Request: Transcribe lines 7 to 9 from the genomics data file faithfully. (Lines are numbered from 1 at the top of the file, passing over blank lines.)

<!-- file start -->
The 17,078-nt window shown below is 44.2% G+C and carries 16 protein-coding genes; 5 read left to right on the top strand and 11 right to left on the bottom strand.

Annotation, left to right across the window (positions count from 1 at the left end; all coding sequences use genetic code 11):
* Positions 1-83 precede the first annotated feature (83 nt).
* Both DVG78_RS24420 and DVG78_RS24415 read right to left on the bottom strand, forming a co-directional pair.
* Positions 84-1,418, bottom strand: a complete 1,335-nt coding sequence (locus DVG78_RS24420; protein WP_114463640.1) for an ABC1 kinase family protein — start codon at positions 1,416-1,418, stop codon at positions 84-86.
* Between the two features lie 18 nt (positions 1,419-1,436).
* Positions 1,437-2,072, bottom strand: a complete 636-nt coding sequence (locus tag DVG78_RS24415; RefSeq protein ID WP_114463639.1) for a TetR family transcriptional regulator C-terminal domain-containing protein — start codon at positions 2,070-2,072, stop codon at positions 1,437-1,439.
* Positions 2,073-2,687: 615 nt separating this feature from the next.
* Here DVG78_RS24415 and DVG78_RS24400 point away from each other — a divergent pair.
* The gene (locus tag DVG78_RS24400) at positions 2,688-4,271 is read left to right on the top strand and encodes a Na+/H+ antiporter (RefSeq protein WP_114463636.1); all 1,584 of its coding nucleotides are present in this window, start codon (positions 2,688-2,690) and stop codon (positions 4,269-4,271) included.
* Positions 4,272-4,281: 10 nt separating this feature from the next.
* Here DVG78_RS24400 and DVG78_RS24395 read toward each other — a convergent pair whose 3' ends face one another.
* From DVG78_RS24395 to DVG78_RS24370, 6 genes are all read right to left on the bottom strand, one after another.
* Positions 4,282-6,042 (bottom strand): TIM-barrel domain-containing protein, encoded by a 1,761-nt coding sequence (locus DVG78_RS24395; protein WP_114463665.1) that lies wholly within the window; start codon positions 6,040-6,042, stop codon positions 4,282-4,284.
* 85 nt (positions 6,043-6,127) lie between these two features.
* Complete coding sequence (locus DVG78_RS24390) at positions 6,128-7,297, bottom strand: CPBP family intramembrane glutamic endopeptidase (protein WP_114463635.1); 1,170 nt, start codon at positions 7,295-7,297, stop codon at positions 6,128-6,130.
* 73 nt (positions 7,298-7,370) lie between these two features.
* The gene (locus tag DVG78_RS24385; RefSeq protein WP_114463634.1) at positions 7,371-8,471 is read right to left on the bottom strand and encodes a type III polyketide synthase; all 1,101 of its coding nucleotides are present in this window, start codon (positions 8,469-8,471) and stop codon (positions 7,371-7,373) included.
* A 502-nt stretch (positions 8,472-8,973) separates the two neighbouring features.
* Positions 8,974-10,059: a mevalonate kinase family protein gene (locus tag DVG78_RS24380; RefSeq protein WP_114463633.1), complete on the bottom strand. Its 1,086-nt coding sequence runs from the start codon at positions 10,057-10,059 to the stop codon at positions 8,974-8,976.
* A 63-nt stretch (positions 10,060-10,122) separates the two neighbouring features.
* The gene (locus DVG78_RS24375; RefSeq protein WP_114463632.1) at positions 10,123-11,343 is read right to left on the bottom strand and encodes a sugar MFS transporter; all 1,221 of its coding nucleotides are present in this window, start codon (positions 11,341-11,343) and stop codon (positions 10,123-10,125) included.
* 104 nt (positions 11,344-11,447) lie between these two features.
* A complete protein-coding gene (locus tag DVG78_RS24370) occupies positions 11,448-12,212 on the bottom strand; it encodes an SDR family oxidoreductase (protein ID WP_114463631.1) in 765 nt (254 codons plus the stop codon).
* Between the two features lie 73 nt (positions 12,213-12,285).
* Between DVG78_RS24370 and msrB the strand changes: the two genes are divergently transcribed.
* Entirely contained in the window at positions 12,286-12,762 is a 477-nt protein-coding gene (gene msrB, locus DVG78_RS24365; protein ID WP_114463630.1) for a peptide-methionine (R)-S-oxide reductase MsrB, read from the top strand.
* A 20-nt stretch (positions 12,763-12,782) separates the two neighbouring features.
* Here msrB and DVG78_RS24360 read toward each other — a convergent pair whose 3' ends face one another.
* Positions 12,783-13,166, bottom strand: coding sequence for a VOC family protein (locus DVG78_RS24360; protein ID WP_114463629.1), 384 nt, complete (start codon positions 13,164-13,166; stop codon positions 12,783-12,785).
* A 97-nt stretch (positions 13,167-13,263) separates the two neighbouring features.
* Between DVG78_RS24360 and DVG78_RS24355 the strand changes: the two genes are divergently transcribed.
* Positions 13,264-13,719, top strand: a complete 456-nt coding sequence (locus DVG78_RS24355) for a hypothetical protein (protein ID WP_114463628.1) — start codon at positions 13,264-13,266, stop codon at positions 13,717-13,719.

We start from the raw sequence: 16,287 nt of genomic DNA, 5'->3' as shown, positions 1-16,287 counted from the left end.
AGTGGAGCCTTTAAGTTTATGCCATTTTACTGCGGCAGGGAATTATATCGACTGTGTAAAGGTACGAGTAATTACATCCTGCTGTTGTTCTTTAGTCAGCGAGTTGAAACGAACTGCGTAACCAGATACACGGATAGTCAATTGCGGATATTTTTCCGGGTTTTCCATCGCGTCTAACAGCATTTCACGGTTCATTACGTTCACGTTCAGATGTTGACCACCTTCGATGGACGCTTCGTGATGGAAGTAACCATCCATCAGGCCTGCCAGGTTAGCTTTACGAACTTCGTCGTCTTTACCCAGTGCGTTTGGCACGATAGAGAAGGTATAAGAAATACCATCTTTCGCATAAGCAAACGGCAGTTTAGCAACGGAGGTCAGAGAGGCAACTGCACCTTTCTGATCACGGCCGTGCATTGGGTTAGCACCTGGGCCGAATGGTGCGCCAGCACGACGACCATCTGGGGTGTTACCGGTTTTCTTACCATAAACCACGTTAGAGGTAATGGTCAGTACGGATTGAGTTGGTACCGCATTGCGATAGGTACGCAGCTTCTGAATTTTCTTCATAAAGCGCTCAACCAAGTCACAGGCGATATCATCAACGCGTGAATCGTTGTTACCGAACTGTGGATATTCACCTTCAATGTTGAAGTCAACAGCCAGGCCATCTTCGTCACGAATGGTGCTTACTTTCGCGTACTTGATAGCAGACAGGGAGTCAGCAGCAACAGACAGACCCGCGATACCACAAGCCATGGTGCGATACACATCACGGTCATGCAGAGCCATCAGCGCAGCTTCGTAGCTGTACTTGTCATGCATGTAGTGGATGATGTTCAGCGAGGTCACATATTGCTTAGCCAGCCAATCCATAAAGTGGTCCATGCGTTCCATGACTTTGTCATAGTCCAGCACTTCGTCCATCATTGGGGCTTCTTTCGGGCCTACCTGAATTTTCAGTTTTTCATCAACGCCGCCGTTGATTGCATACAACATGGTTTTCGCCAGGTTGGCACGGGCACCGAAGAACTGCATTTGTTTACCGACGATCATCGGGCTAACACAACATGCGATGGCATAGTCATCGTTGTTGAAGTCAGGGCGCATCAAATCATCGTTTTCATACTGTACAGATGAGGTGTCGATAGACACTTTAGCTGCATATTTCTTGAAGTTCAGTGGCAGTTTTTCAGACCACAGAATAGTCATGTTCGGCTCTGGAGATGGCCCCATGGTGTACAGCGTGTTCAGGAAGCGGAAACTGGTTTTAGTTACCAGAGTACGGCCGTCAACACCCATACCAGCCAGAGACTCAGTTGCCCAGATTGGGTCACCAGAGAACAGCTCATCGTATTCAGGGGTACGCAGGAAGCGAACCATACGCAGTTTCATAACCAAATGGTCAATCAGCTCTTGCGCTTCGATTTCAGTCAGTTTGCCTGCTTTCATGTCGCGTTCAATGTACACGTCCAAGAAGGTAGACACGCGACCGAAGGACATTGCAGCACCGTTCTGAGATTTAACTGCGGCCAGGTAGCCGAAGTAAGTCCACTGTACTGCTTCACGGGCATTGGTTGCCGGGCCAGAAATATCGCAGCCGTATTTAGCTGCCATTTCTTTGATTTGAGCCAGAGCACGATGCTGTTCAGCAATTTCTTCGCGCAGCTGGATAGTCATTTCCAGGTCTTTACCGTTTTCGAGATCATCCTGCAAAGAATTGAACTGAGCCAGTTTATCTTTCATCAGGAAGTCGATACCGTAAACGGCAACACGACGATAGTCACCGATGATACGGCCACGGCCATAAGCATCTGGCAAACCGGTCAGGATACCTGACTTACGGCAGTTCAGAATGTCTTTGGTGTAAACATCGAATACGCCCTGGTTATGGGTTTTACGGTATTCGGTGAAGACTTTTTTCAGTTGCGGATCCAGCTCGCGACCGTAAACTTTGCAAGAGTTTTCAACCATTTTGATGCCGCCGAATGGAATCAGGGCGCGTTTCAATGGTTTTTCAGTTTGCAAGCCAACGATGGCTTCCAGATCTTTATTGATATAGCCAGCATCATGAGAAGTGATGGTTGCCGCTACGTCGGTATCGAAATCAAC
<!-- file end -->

* Positions 1,437-2,072, bottom strand: a complete 636-nt coding sequence (locus tag DVG78_RS24415; RefSeq protein ID WP_114463639.1) for a TetR family transcriptional regulator C-terminal domain-containing protein — start codon at positions 2,070-2,072, stop codon at positions 1,437-1,439.
* Positions 2,073-2,687: 615 nt separating this feature from the next.
* Here DVG78_RS24415 and DVG78_RS24400 point away from each other — a divergent pair.